The Anxious Men series eventually led to the Broken Men series which began in 2018. This series depicted the Anxious Men faces but added new elements and materials, including shattered mirrors and colorful ceramic tile. These large scale works also incorporate techniques and materials found in Johnson’s earlier work, notably red oak flooring and black soap. This series coincided not only with the turbulent Trump presidency but also the COVID-19 pandemic. The pandemic was a time when (on mass scale) lives changed, were broken, or at bare minimum reassessed. The result in most cases was some form of rebuilding.
Standing Broken Men, 2020
Ceramic tile, mirror tile, branded red oak flooring, spray enamel, oil stick, black soap and wax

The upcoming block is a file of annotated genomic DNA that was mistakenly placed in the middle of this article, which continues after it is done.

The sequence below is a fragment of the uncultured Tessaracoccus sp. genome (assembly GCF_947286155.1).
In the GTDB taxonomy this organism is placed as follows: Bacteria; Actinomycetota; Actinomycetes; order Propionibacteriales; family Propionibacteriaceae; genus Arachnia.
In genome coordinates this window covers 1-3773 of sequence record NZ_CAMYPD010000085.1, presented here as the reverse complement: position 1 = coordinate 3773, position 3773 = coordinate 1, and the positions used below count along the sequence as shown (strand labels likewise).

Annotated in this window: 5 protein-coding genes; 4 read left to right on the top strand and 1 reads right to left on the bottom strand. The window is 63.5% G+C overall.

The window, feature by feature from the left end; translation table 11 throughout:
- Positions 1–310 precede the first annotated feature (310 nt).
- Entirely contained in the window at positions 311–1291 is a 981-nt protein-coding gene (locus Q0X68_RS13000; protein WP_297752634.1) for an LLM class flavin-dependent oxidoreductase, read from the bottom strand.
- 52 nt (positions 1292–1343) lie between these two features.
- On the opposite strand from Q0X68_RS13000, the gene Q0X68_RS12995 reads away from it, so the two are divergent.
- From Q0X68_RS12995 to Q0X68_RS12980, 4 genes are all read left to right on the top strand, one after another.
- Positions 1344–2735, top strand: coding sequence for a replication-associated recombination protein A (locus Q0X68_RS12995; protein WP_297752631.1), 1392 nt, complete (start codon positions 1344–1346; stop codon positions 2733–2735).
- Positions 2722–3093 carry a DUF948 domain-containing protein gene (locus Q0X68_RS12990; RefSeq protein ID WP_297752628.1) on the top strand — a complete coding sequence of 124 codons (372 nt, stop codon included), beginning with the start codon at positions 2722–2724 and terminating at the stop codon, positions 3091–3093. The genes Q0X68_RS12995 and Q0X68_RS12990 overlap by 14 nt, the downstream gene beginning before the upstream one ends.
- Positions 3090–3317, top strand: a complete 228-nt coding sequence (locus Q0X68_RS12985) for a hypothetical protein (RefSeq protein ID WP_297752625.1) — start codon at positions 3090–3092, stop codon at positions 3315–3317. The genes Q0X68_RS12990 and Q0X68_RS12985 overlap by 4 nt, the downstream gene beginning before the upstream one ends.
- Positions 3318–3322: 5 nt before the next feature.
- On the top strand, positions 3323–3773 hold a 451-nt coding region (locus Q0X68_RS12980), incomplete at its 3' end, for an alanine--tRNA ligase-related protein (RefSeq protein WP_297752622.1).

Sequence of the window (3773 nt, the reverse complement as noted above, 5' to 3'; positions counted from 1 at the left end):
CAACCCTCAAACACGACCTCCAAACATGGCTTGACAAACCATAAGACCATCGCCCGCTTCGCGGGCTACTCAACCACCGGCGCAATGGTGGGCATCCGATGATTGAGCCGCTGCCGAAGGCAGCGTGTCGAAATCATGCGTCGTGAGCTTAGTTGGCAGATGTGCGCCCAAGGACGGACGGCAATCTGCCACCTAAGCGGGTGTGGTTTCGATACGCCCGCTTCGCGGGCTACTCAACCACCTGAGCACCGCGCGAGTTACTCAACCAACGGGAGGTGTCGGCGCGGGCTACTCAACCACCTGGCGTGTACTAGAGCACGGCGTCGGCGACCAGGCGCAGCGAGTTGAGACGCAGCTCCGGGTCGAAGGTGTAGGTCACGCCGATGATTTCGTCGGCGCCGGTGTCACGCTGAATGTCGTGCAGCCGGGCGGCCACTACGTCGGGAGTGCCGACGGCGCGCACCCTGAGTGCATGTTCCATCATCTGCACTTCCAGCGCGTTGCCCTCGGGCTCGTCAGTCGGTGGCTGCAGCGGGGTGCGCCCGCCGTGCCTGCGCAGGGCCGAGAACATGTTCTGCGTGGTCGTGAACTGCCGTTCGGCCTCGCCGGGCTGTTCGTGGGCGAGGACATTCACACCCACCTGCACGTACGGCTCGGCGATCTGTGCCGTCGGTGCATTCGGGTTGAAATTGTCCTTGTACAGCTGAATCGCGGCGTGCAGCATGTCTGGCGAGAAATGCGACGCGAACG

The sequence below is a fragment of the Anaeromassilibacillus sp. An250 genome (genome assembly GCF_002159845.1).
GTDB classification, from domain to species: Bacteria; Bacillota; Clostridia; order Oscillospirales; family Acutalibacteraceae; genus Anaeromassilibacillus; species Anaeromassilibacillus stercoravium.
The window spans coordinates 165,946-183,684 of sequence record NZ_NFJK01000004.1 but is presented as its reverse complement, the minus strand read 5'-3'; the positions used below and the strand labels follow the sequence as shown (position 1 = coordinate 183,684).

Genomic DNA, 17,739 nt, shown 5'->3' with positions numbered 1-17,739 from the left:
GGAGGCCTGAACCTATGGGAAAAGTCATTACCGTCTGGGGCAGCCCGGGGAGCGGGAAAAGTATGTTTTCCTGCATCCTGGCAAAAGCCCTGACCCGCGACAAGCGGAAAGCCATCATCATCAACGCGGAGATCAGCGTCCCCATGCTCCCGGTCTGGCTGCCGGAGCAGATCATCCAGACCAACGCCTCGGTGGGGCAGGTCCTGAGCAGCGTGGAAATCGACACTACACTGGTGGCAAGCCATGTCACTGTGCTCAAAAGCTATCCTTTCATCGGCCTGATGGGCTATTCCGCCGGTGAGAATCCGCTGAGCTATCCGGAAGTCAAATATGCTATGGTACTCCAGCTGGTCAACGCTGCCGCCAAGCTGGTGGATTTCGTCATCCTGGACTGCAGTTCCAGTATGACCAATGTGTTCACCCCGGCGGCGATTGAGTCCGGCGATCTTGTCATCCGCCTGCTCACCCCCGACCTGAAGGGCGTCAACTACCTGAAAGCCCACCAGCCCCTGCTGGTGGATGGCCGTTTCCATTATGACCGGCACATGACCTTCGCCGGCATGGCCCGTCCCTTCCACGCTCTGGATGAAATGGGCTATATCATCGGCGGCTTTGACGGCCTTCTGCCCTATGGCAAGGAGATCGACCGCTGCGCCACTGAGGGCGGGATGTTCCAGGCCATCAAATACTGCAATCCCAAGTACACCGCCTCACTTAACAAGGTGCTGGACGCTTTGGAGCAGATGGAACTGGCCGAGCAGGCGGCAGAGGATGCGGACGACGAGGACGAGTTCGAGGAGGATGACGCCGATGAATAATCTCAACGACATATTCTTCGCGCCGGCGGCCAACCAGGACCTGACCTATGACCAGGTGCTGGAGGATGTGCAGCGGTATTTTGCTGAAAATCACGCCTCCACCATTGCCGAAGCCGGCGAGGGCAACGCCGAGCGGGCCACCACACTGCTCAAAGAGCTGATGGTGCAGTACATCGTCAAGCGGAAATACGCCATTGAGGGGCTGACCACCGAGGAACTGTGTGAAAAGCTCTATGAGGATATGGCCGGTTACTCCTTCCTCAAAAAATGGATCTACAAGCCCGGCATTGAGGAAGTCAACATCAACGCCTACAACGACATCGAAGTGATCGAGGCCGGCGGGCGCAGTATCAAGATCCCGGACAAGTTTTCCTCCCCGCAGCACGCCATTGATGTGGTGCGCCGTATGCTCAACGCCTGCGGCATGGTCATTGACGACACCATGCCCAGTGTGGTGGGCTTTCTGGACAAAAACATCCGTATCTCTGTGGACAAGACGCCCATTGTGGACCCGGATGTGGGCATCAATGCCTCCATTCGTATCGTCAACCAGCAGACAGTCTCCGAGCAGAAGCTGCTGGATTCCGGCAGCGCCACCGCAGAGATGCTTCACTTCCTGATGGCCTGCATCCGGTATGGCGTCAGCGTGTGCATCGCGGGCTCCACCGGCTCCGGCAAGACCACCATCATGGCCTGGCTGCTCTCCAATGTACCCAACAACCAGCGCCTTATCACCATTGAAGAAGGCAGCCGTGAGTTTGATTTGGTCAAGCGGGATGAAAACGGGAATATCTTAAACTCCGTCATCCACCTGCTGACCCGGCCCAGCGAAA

95 x 73 in
Works from the Anxious Men and Broken Men series accounted for 8 of his top 10 auction results in 2021 and 2022.
II. INTEGRITY AND ADAPTABILITY
Johnson has maintained the integrity of his practice by consistently exploring themes related to the multiplicities of identity. He identifies strongly as an African American man, but as he grows and matures, he layers on new identities which feed directly into his work. He sees the question of identity with great nuance. “[My work] is about how I identify and how I’ve grown in that identification – both realising when I should consider the collective nature of being a man, a black man, an American and a man in his forties, and also getting really granular with it: what are my obstacles? Which aspects of my life am I most interested in talking about? What are my character defects, and how do I start the process of unpacking some of those?”
By considering the collective nature of his identity along with the highly personal details and fusing both into his work, Johnson is able to create work that is grounded but still culturally relevant. This leads to cohesion across work from his 20+ year practice with a contemporary sensibility that constantly incorporates new information and insights.